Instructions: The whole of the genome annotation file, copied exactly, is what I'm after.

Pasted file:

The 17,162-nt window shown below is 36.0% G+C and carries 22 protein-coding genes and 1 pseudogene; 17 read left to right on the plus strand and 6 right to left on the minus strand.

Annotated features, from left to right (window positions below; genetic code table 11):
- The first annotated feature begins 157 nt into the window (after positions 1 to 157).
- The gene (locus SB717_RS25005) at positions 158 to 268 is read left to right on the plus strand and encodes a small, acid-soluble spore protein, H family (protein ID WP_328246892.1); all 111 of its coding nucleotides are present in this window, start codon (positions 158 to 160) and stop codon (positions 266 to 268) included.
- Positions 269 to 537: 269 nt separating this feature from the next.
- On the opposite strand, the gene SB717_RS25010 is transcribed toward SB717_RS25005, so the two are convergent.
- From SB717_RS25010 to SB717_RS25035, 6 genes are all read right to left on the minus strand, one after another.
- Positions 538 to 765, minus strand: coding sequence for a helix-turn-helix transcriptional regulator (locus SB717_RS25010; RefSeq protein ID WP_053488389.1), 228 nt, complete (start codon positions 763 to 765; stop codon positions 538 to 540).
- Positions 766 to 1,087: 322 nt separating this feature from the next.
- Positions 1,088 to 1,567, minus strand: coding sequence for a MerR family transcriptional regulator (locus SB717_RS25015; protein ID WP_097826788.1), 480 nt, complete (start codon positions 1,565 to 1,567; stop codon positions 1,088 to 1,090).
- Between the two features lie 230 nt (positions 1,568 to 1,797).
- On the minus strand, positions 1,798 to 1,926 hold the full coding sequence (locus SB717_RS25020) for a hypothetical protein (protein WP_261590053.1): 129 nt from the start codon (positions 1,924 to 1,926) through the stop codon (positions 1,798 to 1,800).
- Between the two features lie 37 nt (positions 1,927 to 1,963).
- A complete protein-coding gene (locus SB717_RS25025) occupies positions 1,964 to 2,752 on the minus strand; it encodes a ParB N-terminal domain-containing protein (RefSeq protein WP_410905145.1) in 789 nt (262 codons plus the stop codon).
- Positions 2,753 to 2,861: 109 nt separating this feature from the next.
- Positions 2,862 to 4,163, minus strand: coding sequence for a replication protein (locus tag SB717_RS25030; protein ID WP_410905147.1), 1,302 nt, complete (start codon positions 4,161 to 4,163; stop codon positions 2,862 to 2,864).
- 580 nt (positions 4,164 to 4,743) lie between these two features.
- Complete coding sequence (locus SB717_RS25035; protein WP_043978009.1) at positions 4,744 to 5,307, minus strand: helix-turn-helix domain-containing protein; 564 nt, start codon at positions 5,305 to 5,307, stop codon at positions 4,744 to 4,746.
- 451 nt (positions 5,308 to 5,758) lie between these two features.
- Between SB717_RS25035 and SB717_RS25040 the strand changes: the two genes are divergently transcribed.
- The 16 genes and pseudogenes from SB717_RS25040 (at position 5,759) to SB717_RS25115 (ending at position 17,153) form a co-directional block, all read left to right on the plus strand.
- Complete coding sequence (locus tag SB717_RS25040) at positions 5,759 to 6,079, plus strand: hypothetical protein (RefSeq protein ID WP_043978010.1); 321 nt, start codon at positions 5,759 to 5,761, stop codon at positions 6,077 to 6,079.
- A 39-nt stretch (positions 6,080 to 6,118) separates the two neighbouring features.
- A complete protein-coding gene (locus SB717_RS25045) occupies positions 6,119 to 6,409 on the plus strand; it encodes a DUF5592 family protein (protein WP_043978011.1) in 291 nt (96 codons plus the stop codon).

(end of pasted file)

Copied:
The 17,162-nt window shown below is 36.0% G+C and carries 22 protein-coding genes and 1 pseudogene; 17 read left to right on the plus strand and 6 right to left on the minus strand.

Annotated features, from left to right (window positions below; genetic code table 11):
- The first annotated feature begins 157 nt into the window (after positions 1 to 157).
- The gene (locus SB717_RS25005) at positions 158 to 268 is read left to right on the plus strand and encodes a small, acid-soluble spore protein, H family (protein ID WP_328246892.1); all 111 of its coding nucleotides are present in this window, start codon (positions 158 to 160) and stop codon (positions 266 to 268) included.
- Positions 269 to 537: 269 nt separating this feature from the next.
- On the opposite strand, the gene SB717_RS25010 is transcribed toward SB717_RS25005, so the two are convergent.
- From SB717_RS25010 to SB717_RS25035, 6 genes are all read right to left on the minus strand, one after another.
- Positions 538 to 765, minus strand: coding sequence for a helix-turn-helix transcriptional regulator (locus SB717_RS25010; RefSeq protein ID WP_053488389.1), 228 nt, complete (start codon positions 763 to 765; stop codon positions 538 to 540).
- Positions 766 to 1,087: 322 nt separating this feature from the next.
- Positions 1,088 to 1,567, minus strand: coding sequence for a MerR family transcriptional regulator (locus SB717_RS25015; protein ID WP_097826788.1), 480 nt, complete (start codon positions 1,565 to 1,567; stop codon positions 1,088 to 1,090).
- Between the two features lie 230 nt (positions 1,568 to 1,797).
- On the minus strand, positions 1,798 to 1,926 hold the full coding sequence (locus SB717_RS25020) for a hypothetical protein (protein WP_261590053.1): 129 nt from the start codon (positions 1,924 to 1,926) through the stop codon (positions 1,798 to 1,800).
- Between the two features lie 37 nt (positions 1,927 to 1,963).
- A complete protein-coding gene (locus SB717_RS25025) occupies positions 1,964 to 2,752 on the minus strand; it encodes a ParB N-terminal domain-containing protein (RefSeq protein WP_410905145.1) in 789 nt (262 codons plus the stop codon).
- Positions 2,753 to 2,861: 109 nt separating this feature from the next.
- Positions 2,862 to 4,163, minus strand: coding sequence for a replication protein (locus tag SB717_RS25030; protein ID WP_410905147.1), 1,302 nt, complete (start codon positions 4,161 to 4,163; stop codon positions 2,862 to 2,864).
- 580 nt (positions 4,164 to 4,743) lie between these two features.
- Complete coding sequence (locus SB717_RS25035; protein WP_043978009.1) at positions 4,744 to 5,307, minus strand: helix-turn-helix domain-containing protein; 564 nt, start codon at positions 5,305 to 5,307, stop codon at positions 4,744 to 4,746.
- 451 nt (positions 5,308 to 5,758) lie between these two features.
- Between SB717_RS25035 and SB717_RS25040 the strand changes: the two genes are divergently transcribed.
- The 16 genes and pseudogenes from SB717_RS25040 (at position 5,759) to SB717_RS25115 (ending at position 17,153) form a co-directional block, all read left to right on the plus strand.
- Complete coding sequence (locus tag SB717_RS25040) at positions 5,759 to 6,079, plus strand: hypothetical protein (RefSeq protein ID WP_043978010.1); 321 nt, start codon at positions 5,759 to 5,761, stop codon at positions 6,077 to 6,079.
- A 39-nt stretch (positions 6,080 to 6,118) separates the two neighbouring features.
- A complete protein-coding gene (locus SB717_RS25045) occupies positions 6,119 to 6,409 on the plus strand; it encodes a DUF5592 family protein (protein WP_043978011.1) in 291 nt (96 codons plus the stop codon).